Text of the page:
CIVIL servants will be allowed give evidence for the first time regarding the advice they gave to government ministers, under new plans to strengthen Oireachtas inquiries.
Despite the defeat of the Oireachtas inquiries referendum last year, the Government is bringing in new laws to give committees more powers.
These would allow:
• Inquiries into the impeachment of judges.
• Inquiries into the conduct of a TD or senator.
• Inquiries into the actions of a current government.
• Civil servants being enabled to express opinion on policy.
The Government is also going to allow the Oireachtas to decide which committee will carry out the banking inquiry.
The Dail Public Accounts Committee and the Oireachtas Finance Committee are both vying to hold this inquiry.
Until now, public servants have not been allowed to comment on policy matters.
The new powers on impeachment of judges are aimed at addressing the problems caused over the investigation into former Judge Brian Curtin, who faced impeachment proceedings after charges of possessing child pornography were dropped.
The powers on inquiries into the conduct of a member are aimed at resolving the difficulties encountered in the investigation into former Fianna Fail Senator Ivor Callely's expenses claims.
The Government plans to allow Dail and Seanad committees to conduct inquiries into matters of public importance, despite the electorate rejecting the idea last October.
The decision to allow civil servants give evidence could throw new light on the infamous banking guarantee, which is expected to be scrutinised by a banking inquiry. The inquiries would also have the powers to compel people to attend.
"We want civil servants to give their views on the advice they gave," one government source said. "Civil servants are legally not allowed to comment on policy; this puts in place a framework that's been lacking."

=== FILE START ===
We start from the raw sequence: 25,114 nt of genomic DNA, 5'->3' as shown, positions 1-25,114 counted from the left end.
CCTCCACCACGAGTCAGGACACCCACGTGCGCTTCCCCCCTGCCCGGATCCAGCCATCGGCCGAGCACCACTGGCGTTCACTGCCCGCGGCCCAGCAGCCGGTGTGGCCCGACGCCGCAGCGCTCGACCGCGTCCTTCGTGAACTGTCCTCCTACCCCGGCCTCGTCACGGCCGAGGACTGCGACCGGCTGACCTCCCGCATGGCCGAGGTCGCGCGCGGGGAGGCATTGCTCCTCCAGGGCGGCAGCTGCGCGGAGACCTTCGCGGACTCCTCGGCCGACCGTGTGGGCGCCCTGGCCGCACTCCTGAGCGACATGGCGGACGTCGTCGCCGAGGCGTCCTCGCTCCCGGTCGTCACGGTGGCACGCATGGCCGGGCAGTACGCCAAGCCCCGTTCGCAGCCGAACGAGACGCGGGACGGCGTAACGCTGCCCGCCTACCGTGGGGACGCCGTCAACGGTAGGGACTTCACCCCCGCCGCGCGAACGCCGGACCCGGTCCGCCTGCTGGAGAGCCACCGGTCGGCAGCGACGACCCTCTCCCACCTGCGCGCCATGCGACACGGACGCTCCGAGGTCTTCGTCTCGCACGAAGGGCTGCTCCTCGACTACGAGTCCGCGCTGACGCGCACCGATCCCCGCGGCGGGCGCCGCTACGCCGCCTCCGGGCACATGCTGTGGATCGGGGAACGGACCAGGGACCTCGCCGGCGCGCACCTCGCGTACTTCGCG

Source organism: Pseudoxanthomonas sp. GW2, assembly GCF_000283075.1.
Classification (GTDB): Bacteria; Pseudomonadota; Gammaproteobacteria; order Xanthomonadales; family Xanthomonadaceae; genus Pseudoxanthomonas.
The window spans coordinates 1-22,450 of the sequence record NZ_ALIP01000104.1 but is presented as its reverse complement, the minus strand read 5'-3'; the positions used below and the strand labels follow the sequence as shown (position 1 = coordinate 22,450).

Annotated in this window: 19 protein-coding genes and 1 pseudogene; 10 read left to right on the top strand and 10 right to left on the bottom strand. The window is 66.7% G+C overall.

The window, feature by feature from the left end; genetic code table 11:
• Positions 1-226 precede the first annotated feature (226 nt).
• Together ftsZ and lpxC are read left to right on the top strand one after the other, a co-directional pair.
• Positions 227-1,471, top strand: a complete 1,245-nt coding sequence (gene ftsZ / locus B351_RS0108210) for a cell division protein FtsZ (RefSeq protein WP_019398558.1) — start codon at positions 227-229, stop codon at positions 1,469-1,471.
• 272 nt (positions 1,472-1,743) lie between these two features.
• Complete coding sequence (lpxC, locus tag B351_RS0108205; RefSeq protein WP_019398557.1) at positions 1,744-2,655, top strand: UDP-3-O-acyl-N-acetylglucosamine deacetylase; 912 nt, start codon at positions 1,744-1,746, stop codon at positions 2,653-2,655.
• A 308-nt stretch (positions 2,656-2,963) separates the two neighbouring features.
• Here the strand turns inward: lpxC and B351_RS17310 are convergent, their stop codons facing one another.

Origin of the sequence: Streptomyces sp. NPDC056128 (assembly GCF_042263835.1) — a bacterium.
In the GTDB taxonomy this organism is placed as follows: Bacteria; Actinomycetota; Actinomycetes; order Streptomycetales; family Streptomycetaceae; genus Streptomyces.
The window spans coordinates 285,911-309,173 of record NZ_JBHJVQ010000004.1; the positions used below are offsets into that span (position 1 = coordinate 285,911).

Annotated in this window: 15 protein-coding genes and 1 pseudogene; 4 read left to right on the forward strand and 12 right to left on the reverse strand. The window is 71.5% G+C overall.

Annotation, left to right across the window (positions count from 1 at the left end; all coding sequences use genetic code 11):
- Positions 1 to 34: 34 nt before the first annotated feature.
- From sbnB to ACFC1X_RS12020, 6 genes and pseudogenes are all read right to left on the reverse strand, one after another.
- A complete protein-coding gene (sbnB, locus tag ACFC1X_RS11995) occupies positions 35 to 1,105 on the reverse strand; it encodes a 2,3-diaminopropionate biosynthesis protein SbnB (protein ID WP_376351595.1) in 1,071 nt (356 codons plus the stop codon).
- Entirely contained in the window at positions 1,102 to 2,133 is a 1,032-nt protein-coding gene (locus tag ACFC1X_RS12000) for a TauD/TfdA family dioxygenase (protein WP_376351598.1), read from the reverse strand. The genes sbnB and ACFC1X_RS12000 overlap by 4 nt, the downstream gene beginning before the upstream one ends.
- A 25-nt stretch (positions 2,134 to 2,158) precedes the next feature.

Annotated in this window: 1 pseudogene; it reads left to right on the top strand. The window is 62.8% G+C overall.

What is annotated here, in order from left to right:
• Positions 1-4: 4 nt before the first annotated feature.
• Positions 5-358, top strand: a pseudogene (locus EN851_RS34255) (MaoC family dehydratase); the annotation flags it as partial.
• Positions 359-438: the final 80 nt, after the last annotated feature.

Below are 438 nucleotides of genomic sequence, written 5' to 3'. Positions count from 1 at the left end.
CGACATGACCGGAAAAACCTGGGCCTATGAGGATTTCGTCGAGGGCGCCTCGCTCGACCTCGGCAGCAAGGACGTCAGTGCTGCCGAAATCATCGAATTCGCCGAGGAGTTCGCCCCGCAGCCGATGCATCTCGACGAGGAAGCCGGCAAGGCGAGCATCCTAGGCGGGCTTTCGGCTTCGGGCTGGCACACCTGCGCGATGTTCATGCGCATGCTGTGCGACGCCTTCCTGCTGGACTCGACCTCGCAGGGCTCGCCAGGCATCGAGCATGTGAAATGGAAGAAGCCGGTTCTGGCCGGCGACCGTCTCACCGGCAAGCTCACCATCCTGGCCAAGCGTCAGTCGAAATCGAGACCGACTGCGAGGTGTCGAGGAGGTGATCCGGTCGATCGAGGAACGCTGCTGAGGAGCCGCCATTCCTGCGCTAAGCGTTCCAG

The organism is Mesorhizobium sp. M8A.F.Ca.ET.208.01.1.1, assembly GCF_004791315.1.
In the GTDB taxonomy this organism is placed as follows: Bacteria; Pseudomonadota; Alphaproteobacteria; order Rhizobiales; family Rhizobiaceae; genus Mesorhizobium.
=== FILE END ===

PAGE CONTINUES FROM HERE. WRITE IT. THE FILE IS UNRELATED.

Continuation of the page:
Public Expenditure Minister Brendan Howlin said new laws allowing committees to hold inquiries under five categories would allow politicians to "secure accountability" through in-depth investigations.
The committees, and not the Government, will decide what subjects need further examination and will include, for example, removing office-holders -- including the president and judges of the High Court and Supreme Court -- from office.
It will also allow committees to conduct "inquire, record and report" investigations, but they will not be able to make findings where facts are disputed. This could have major ramifications for the mooted banking inquiry.
The decision to give the committees the new powers will be contained in the Houses of the Oireachtas (Inquiries, Privileges and Procedures) Bill 2012.
It comes after the Supreme Court ruled in 2002 that Dail committees could not conduct inquiries which made findings of fact against people who are not members of parliament -- the so-called 'Abbeylara judgment'.
The Bill will be forwarded to the Finance, Public Expenditure and Reform Committee for its consideration, while the sections dealing with the private papers of members, official records of the Houses and confidential communications will be sent to the Committee on Procedure and Privileges.